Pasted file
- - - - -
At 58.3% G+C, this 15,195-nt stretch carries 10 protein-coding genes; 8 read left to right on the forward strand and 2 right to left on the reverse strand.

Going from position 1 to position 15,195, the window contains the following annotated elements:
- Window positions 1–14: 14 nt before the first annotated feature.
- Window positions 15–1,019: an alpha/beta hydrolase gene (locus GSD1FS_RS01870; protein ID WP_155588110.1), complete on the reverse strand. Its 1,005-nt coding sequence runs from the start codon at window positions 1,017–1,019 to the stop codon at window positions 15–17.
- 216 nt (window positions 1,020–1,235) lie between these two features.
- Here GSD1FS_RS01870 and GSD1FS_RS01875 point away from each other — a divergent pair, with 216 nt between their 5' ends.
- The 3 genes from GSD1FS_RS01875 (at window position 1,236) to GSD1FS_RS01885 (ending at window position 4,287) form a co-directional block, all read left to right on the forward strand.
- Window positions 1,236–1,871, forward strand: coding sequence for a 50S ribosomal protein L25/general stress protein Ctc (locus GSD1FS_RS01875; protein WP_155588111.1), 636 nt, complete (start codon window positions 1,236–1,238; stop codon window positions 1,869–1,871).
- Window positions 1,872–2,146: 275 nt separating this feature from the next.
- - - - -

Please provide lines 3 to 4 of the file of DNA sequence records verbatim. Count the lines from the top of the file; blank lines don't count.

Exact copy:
- Window positions 1–14: 14 nt before the first annotated feature.
- Window positions 15–1,019: an alpha/beta hydrolase gene (locus GSD1FS_RS01870; protein ID WP_155588110.1), complete on the reverse strand. Its 1,005-nt coding sequence runs from the start codon at window positions 1,017–1,019 to the stop codon at window positions 15–17.